In for four counts. Out for four counts. In for four counts. Out for four counts. Break. Repeat.

The sound of a motor boat starting up pulled our attention away from N. The boat reached N in 15 seconds and he deftly clamored in. Once on the beach, N briefly conferred with the man who had reached the beach when L and I had, and then he ran over to us.

L: You okay?

N: Oh yeah. I’m fine. I could have made it, but I’m not about to look a gift horse in the mouth. Miguel, the boat driver, said something about the current. And tiburóns.

L and me: What’s a tiburón?

N, our best Spanish speaker of the bunch, said: I think, sharks.

The calm facade I’d been cradling cracked and trickled down my body along with the salt water dripping off my bathing suit. I’d thought I’d come into contact with the only danger in that part of the sea – a jellyfish – but the realization we’d been swimming with sharks sent my adrenaline surging faster than the tide coming in.

We numbly began the trek back to the house. L and N had a quiet, sharp conversation while tiburóns swam in my head larger and louder and more real than they’d been while I was in the water.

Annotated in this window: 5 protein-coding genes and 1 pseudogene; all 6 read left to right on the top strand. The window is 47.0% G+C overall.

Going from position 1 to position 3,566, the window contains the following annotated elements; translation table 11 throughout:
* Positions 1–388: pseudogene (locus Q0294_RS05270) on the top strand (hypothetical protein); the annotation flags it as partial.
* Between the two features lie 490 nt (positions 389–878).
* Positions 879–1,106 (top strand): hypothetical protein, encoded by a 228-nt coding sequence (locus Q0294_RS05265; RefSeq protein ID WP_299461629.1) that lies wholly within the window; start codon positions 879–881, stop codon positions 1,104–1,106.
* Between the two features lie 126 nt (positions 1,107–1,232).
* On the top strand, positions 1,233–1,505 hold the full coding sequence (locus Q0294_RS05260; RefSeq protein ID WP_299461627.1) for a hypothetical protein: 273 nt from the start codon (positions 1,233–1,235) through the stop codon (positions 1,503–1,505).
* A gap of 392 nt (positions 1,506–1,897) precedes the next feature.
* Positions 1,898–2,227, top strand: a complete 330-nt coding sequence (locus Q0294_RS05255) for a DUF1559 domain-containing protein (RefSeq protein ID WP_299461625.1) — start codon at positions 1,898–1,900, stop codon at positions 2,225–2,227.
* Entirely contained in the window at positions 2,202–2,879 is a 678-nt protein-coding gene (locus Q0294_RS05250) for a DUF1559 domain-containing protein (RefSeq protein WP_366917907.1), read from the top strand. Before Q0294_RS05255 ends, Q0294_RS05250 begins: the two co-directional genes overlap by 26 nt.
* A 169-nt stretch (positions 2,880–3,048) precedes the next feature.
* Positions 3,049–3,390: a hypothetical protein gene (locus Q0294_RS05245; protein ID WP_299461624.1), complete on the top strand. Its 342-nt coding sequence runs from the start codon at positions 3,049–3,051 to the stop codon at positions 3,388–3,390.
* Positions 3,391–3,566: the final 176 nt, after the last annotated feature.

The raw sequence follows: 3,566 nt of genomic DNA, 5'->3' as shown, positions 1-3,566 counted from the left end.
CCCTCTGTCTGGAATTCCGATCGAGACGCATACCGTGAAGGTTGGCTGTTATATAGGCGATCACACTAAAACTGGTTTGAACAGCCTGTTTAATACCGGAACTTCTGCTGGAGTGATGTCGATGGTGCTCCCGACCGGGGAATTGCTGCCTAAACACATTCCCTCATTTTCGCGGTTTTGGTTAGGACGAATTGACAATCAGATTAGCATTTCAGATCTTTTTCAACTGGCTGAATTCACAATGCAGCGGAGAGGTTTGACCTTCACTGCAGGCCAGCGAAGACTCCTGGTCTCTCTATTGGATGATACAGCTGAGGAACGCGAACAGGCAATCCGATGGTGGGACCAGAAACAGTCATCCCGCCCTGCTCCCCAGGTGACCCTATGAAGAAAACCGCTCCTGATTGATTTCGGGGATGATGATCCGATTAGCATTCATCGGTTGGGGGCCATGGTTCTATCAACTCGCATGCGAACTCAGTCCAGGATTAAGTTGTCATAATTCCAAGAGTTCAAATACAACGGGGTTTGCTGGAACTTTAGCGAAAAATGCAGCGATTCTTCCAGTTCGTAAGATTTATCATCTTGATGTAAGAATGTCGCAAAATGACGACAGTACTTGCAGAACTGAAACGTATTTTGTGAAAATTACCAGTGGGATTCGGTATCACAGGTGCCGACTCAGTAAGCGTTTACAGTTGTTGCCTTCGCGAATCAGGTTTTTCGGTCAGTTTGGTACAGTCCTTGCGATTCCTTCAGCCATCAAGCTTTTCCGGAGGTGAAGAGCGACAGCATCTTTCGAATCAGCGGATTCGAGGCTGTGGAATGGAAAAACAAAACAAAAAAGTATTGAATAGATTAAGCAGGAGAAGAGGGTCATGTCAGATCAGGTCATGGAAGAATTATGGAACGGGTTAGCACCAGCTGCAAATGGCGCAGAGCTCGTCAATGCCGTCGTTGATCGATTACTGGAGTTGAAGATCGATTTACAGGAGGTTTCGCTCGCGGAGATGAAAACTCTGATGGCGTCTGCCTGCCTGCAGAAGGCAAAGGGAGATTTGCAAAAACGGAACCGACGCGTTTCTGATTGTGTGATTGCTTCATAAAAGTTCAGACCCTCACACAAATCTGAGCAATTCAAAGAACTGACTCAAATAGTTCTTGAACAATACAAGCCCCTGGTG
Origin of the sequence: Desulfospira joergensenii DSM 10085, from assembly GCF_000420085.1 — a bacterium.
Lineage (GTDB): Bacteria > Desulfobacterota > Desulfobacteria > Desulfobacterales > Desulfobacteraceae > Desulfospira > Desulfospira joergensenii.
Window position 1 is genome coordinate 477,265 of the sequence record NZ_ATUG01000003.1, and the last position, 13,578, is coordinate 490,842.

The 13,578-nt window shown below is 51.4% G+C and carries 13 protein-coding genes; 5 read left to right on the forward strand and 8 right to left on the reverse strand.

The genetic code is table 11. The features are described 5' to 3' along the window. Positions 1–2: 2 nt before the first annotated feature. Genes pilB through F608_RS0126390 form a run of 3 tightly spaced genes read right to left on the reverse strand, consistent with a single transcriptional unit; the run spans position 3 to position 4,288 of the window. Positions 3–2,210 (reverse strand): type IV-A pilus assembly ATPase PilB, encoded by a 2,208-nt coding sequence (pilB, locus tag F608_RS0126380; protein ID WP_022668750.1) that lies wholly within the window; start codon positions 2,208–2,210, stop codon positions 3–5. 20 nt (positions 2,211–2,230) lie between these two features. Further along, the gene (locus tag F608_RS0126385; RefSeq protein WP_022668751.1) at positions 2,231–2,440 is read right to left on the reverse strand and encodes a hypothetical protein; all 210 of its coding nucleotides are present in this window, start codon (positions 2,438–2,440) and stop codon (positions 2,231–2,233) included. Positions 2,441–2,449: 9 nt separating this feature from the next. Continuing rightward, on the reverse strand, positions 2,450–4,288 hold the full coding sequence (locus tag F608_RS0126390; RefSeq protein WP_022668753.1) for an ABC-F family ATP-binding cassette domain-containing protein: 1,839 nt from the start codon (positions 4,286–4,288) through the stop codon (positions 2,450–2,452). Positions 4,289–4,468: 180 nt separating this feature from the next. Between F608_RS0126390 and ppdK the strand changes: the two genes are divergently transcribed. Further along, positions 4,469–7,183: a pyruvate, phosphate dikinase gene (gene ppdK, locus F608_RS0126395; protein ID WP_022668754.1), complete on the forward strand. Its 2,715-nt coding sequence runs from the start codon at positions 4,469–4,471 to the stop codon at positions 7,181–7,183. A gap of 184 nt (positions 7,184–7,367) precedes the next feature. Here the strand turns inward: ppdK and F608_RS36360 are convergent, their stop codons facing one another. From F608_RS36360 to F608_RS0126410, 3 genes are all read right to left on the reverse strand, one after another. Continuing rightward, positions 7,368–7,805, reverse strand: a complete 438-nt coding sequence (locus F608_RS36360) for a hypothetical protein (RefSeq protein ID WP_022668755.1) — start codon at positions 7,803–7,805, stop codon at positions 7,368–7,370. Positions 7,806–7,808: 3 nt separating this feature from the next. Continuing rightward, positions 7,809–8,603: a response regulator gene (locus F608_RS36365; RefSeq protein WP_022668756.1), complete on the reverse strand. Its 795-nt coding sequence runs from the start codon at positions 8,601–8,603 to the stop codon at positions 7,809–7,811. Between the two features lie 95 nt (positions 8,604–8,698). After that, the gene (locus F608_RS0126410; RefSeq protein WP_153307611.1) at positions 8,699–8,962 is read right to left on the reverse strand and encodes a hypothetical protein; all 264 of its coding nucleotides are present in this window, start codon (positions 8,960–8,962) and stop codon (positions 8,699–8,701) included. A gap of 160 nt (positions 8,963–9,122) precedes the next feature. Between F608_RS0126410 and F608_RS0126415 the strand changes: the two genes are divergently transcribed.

L turned her ministrations to me as she took in my ashen face and mute voice. She repeated my earlier words about square breathing. In for four counts. Out for four counts. In for four counts. Out for four counts. Break. Repeat.

We were on dry land. Nothing here but the echo of our bad decision.

convos with strangers

conversations with strangers #125


Her: So, this isn’t the Ritz.

Me: I wasn’t expecting it to be.

Her: I mean, some places have really nice sleep labs.

Me: They do? Oh wow, I didn’t know that. This is sort of what I was anticipating.

Her: So when you’re ready, I’ll have you sit in this chair and we’ll get you hooked up with all the wires so you’ll look like Frankenstein.

Me: *thinks to self: looking like Dr. Frankenstein wouldn’t be much different than I look now. Looking like Frankenstein’s monster however…* *remains silent due to nerves*

I changed into my PJs, washed my face, brushed my teeth, and got as comfy as one can be when she’s in a hospital’s sleep lab. The tech was waiting for me when I re-opened the door.

Her: *chats about what the electrodes are for, the red wax pencil, measures my head, my neck, discusses brand of tape used to secure electrodes onto my face*

Me: *sits mostly quietly*

Her: I saw this thing on Facebook. This man was using Drano, you know as you do, to clean a clogged drain and two tiny splashes got on him and now he has flesh eating bacteria. He had to get his hand amputated. They thought they got it all, but now it’s back. I mean, crazy story right.

Me: *gulps* Yikes.

I have zero idea how she expects me to sleep after a story like that?!